The hype and bluster surrounding the Premier League transfer windows, and the shorter January version in particular, is well established.
Rumour, counter-rumour and 24/7 rolling news with reporters in club car parks were designed for such occasions and have become ingrained in football culture.
All the window means in practice, however, is that after five months of playing, the top flight’s 20 clubs get a 31-day window in which they are allowed to bolster their ranks, plug gaps created by injuries or splash the cash to pursue a particular target, whether survival or league position.
The potential of new arrivals brings excitement and offers hope – and something to talk about on transfer-focused programs – but the early indications are that the new year could be defined by the tightening of belts rather than a feast.
Last season was the first since 2011-12 in which expenditure dropped in the Premier League’s winter transfer window and it seems that, rather than being an anomaly, it could prove the start of a new trend.
January 2019 saw a dramatic decrease in outlay, with £180m spent compared to £430m the previous winter, and the factors behind that reduction appear to still be in effect a year later.
Managers have often bemoaned the lack of value in the mid-season window, when desperate buyers can be held to ransom by selling clubs, but the spiralling of transfer fees in recent years has made January an even worse time to dip into the market.
When you consider that 11 of the 20 current Premier League sides broke their transfer records in the summer window, when a collective £1.41bn was spent despite an earlier deadline, it is logical that most clubs simply don’t have the funds to go big once again now.
The trends of the Premier League don’t always follow logic, with ill-informed decision-making and questionable football expertise evident across some boardrooms. However, there are only so many times teams can keep throwing money at the same shiny things while expecting different results.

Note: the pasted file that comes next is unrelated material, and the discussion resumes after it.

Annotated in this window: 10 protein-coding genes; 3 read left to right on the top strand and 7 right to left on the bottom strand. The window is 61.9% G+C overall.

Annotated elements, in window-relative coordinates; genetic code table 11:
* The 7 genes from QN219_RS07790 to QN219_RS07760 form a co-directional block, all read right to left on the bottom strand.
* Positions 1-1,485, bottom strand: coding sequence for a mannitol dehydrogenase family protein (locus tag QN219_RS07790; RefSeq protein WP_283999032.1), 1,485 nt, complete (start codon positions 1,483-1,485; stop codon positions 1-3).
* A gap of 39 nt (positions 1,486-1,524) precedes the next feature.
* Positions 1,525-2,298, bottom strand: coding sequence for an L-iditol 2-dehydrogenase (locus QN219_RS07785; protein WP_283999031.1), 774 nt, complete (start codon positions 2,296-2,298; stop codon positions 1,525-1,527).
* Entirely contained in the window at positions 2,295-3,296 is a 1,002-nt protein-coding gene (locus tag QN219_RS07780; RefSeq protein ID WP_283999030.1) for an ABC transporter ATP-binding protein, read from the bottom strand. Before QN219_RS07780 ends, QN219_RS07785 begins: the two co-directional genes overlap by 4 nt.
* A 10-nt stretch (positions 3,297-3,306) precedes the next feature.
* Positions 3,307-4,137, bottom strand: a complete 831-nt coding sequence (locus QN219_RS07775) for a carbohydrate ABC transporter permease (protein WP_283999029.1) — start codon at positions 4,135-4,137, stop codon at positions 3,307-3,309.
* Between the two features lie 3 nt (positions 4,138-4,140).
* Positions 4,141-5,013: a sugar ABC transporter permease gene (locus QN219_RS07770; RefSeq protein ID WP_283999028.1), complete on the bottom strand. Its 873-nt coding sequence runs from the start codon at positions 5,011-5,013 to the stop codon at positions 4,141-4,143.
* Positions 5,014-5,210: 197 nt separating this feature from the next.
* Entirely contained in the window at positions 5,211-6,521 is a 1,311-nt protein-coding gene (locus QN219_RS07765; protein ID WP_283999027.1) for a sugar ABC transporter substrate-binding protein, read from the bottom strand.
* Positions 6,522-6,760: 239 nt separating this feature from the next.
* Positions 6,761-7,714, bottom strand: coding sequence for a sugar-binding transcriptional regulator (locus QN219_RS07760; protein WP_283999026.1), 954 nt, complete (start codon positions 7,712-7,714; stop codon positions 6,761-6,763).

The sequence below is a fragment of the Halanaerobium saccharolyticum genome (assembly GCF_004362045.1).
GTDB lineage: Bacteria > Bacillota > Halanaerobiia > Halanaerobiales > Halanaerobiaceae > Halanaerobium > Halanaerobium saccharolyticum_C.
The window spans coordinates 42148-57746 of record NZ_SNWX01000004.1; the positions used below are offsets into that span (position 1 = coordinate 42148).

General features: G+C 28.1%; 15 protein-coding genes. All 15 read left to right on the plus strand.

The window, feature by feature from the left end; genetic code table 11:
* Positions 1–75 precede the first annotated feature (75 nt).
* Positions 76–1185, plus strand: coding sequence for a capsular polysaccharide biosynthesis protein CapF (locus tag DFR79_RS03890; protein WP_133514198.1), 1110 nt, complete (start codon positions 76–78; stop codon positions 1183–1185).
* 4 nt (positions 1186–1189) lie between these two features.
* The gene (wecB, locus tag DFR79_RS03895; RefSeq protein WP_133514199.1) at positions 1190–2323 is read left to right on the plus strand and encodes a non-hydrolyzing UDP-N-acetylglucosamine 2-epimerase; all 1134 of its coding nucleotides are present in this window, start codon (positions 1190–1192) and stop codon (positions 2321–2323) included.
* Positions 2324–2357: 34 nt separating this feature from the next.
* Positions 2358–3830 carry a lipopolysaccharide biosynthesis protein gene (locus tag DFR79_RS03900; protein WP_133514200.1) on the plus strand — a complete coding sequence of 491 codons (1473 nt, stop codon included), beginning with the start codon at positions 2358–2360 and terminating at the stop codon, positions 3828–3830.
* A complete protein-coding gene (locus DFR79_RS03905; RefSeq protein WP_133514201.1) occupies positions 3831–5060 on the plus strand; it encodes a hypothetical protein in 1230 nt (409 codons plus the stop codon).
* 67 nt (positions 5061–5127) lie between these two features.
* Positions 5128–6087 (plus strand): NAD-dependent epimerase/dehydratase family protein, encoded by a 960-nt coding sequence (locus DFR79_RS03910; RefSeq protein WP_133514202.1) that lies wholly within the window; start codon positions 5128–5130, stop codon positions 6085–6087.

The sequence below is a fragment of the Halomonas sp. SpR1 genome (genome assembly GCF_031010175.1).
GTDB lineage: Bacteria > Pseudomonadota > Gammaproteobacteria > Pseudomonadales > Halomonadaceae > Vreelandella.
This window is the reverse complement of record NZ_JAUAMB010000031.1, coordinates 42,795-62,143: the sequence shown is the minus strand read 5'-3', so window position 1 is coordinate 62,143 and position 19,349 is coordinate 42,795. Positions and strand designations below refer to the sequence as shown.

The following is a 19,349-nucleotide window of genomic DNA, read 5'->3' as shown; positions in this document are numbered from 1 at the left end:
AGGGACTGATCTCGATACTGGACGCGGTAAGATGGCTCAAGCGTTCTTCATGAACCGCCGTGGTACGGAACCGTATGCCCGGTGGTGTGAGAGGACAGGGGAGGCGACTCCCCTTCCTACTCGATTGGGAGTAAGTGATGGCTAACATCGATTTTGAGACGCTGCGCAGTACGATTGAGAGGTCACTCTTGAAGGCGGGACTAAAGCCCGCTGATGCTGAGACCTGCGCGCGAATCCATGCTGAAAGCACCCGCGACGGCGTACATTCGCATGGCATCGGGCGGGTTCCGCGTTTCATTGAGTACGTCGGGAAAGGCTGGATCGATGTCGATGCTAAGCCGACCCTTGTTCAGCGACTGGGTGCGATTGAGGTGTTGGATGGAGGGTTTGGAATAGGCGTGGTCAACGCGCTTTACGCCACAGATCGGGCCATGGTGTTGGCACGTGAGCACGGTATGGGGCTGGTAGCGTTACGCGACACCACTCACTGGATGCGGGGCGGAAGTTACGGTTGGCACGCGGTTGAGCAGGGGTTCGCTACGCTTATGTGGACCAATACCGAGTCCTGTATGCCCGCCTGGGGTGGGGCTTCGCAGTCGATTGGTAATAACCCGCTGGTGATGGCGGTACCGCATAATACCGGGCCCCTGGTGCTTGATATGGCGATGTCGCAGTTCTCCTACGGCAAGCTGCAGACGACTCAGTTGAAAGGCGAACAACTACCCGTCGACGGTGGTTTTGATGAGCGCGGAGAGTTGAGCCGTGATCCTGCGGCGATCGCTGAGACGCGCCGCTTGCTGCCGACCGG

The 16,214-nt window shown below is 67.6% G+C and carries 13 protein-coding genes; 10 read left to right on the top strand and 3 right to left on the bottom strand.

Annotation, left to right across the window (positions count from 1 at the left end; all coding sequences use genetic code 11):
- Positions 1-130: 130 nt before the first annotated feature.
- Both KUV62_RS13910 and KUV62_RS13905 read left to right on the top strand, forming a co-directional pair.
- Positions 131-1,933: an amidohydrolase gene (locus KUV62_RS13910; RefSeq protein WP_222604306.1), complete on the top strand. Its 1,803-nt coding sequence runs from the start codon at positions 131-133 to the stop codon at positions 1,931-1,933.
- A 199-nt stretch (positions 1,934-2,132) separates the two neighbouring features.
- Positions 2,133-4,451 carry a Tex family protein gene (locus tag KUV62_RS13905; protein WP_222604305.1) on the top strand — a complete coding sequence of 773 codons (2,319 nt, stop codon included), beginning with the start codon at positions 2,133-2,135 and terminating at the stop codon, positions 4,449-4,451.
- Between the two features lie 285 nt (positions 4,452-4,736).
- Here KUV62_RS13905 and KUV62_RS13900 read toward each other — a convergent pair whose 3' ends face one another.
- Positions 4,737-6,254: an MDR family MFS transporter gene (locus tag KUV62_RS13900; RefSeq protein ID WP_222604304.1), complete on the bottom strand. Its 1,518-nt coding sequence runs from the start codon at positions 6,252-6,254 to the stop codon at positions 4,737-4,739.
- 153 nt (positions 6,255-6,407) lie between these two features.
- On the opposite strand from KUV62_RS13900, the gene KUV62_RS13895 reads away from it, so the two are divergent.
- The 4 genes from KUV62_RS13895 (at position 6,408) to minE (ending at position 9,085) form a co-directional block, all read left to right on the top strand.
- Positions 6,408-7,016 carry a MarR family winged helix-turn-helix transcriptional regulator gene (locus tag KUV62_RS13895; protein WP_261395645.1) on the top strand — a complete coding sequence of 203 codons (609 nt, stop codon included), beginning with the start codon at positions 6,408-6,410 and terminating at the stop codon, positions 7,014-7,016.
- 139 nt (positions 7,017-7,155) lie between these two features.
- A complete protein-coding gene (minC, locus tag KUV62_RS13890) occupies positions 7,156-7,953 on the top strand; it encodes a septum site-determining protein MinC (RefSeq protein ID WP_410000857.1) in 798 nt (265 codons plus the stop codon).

Stick instead of twist
A look over the current squads and standings of the Premier League’s Big Six clubs suggests the transfer-focused elements of the media may struggle for talking points between now and 11pm on 31 January.
Runaway league leaders Liverpool have already signed versatile attacker Takumi Minamino from Red Bull Salzburg for a shrewd £7.25m and have no apparent desire, nor need, to make any other movements just now, with the title all but sewn up.
Defending champions Manchester City have dropped off the near-faultless pace required to stay with Liverpool, but a man of Pep Guardiola’s intelligence knows the transfer market cannot provide any quick fixes, especially considering he oversaw spending of north of £150m in the summer.
A centre-back is on City’s wish list, but reported targets Inter Milan’s Milan Skriniar, Shakhtar Donetsk’s Mykola Matviyenko, Bournemouth’s Nathan Ake or Leicester’s Caglar Soyuncu would all command huge fees. Planning for a summer in which Guardiola could himself move on appears a more prudent strategy.
Chelsea, on the other hand, look set to trade this window after their transfer ban was cut short. Frank Lampard has guided his side to fourth place in the table but his young squad has stumbled recently. Whether the Blues have the clout to spend big after recording a loss of £96m in the last financial year remains to be seen though.
Manchester United, Tottenham and Arsenal are all underperforming and could no doubt do with fresh faces, but their problem will be finding suitable additions who are not prohibitively priced.
Targets such as Crystal Palace’s Wilfried Zaha, Borussia Dortmund’s Jadon Sancho, Lyon’s Moussa Dembele, Leicester’s James Maddison, Red Bull Leipzig’s Dayot Upamecano, Atletico Madrid’s Thomas Lemar and West Ham’s Declan Rice may all fall into that category.
So far, Minamino has been the only signing of note involving a transfer fee by a Premier League team. With cut-price deals increasingly thin on the ground and clubs biding their time until the off-season, loan deals with a view to buy later could prove the solution.
Fans and broadcasters may not like it, but January could well be a quiet month in transfer terms.